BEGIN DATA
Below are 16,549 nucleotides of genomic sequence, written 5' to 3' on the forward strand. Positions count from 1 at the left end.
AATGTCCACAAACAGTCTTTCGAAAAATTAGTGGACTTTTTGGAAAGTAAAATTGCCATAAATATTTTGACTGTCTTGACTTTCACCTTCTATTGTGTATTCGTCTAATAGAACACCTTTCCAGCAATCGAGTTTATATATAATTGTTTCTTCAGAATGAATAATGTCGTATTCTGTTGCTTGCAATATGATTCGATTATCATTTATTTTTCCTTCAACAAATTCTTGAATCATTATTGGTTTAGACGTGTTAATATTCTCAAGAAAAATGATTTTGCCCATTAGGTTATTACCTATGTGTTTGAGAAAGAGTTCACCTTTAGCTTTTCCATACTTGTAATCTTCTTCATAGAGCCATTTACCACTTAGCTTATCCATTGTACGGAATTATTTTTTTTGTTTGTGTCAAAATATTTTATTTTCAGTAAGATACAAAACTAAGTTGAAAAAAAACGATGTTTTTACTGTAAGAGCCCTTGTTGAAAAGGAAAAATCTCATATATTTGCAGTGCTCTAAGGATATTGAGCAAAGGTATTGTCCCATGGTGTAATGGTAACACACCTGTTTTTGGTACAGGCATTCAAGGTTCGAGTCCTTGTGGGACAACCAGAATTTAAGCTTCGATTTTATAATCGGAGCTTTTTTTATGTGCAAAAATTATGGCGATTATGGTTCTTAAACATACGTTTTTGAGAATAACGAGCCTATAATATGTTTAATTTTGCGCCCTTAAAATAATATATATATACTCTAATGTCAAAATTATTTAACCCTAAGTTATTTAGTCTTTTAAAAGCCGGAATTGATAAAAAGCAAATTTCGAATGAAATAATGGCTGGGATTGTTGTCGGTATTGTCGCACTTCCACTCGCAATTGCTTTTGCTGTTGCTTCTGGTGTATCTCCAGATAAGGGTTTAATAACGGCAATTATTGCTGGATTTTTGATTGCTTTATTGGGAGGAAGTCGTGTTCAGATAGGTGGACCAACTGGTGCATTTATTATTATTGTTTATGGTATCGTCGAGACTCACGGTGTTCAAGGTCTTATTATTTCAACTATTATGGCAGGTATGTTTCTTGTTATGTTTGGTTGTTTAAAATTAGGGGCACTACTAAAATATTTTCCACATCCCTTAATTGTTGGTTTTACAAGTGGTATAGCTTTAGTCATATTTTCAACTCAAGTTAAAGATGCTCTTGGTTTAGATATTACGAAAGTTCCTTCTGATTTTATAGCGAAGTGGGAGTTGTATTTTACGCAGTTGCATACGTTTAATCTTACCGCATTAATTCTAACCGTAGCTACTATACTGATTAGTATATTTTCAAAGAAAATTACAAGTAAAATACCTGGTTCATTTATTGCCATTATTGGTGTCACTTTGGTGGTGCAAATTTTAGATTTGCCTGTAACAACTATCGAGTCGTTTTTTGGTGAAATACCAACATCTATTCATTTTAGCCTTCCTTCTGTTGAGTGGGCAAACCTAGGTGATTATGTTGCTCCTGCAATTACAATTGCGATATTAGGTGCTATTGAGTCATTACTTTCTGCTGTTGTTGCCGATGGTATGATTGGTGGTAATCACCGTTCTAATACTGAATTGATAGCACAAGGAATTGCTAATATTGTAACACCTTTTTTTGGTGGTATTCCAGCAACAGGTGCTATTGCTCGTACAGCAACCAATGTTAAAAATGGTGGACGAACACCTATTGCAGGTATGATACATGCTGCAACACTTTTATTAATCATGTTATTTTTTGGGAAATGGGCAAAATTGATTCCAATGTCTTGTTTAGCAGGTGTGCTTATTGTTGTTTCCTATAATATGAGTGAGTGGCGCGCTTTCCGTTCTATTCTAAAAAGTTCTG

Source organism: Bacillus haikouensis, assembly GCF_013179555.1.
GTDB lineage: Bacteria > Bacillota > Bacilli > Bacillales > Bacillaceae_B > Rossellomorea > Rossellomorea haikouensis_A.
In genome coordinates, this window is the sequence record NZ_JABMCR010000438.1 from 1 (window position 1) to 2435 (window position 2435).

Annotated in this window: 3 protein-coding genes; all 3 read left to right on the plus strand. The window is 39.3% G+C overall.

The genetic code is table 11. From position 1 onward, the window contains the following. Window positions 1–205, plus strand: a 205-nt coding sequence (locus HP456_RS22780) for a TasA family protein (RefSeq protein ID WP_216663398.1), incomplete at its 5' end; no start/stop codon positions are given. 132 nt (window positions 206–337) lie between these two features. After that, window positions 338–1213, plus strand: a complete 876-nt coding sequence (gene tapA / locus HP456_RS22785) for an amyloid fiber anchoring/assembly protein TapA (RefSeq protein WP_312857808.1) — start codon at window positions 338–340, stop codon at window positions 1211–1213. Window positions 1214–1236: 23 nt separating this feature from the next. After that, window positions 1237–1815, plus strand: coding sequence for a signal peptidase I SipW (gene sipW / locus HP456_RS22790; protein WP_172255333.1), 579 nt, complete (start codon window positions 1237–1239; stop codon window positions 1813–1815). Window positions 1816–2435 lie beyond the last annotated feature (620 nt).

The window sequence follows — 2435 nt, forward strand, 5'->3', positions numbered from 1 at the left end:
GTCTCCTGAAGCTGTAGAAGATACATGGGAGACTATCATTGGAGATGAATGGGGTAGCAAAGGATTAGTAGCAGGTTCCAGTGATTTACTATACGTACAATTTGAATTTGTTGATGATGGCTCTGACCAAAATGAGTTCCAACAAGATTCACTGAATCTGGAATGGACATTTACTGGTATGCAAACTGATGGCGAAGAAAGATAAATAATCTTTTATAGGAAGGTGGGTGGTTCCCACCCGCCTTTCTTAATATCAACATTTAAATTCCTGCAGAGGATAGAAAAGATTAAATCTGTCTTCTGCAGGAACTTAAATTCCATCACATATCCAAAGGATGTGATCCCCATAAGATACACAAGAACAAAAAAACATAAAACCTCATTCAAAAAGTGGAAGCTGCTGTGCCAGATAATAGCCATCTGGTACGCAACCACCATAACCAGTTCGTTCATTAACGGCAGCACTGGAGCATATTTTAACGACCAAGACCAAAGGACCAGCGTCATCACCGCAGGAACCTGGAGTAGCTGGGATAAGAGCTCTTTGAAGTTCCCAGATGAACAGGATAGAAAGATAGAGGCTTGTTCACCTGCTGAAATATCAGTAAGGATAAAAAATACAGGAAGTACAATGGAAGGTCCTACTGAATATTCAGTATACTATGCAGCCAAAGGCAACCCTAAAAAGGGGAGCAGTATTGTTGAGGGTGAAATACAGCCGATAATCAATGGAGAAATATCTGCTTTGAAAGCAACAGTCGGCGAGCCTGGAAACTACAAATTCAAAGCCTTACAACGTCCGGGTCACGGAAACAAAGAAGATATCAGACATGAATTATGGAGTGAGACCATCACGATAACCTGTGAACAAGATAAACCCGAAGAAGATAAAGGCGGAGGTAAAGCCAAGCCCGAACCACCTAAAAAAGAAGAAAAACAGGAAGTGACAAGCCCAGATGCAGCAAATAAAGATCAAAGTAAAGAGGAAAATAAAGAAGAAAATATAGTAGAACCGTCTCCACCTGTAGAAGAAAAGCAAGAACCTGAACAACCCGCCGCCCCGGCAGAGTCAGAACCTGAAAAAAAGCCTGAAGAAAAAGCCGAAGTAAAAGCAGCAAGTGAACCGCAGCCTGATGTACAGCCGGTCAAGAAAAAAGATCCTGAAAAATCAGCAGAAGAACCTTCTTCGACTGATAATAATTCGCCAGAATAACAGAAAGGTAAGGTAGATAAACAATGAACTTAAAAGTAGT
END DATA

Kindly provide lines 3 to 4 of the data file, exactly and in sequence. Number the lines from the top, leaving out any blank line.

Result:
Source organism: Bacillus haikouensis, assembly GCF_013179555.1.
GTDB lineage: Bacteria > Bacillota > Bacilli > Bacillales > Bacillaceae_B > Rossellomorea > Rossellomorea haikouensis_A.